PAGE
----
Hosts: Joel Parker, Breanna Draxler
Producer: Joel Parker
Engineer: Jim Pullen
Headline Contributors: Susan Moran, Jim Pullen
Executive Producer: Joel Parker

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The Accelerating Expansion of The Universe // Pine Bark Beetles

The Accelerating Expansion of The Universe (start at 5:11).   Have you ever had the feeling that things are moving faster and faster these days?  Well, maybe it’s not your imagination.  Proof that the universe is not just expanding but is accelerating garnered a Nobel Prize last year.   To help explain what’s going on, we talk to Dr. Adam Riess, a professor of physics and astronomy at the Johns Hopkins University and is a scientist at the Space Telescope Science Institute in Baltimore.   When he was a research fellow at the University of California, Berkeley, from 1996 to 1999, Dr. Riess and his colleagues conducted the research that was to win him a share of the 2011 Nobel Prize in physics.  The citation for the prize stated it was: “for the discovery of the accelerating expansion of the Universe through observations of distant supernovae.”  In today’s show, Dr. Riess translates what that means and the implications about the ultimate fate of the universe.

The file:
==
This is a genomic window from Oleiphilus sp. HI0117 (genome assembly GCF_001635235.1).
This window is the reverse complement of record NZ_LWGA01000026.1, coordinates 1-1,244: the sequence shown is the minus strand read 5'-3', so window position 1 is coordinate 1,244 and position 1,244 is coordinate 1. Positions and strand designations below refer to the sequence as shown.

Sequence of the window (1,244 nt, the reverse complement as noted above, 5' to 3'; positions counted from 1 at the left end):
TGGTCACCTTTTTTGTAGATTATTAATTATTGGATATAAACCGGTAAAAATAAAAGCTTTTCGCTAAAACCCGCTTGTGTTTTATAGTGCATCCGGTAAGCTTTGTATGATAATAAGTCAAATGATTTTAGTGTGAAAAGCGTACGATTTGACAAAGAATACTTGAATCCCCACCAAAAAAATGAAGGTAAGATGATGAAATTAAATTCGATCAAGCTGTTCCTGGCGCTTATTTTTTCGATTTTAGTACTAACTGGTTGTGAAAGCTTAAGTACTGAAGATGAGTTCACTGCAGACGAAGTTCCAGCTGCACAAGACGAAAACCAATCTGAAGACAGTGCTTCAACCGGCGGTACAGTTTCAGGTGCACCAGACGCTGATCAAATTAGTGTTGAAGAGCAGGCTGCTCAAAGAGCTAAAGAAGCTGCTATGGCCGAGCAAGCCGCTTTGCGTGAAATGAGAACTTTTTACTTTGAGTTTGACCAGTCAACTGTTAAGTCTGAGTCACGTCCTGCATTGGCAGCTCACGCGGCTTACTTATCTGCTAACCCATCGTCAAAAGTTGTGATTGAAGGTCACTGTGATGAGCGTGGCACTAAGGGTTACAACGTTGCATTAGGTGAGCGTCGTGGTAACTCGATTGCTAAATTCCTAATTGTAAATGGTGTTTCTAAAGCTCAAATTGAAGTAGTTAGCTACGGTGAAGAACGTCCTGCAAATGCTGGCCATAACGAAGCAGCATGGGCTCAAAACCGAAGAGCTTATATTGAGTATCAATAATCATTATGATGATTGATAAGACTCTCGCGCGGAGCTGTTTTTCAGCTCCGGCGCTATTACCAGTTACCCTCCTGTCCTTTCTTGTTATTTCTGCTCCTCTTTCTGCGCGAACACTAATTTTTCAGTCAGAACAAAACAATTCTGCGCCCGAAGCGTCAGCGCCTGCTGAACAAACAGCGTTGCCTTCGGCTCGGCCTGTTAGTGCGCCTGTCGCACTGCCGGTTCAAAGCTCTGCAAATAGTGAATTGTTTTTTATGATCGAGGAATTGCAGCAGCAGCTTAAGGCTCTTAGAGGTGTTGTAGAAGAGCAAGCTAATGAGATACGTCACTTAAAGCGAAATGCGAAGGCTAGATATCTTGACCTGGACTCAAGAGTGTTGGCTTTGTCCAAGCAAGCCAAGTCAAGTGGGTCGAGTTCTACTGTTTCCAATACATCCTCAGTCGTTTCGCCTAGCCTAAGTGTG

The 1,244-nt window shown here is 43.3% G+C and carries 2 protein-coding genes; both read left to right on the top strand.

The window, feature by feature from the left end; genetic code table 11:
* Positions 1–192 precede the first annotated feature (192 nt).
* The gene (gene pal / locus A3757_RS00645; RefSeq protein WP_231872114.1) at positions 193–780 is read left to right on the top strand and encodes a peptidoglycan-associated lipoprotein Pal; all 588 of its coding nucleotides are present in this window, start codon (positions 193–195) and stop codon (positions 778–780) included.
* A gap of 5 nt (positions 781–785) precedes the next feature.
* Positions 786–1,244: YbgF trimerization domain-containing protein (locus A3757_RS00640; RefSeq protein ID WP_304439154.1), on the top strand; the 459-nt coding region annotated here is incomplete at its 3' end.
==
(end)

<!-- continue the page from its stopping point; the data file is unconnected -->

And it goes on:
Pine Bark Beetle - photo by Jeff Mitton

Pine Bark Beetles (start at 19:22).  The tree-killing pine bark beetles used to breed once a year.  Warming annual temperatures now allow them to breed twice, resulting in 60 times more offspring.  Hungry, tree-eating offspring.  University of Colorado biologists Jeff Mitton and Scott Ferrenberg have just published their findings that the doubled-up breeding season explains why the recent pinebark beetle epidemic has killed so many trees.  And it’s not over yet.  How on Earth’s Shelley Schlender talks with the scientists about which trees are the most vulnerable to pinebark beetles.  You also can hear the extended version of that interview.

Hosts: Joel Parker, Beth Bartel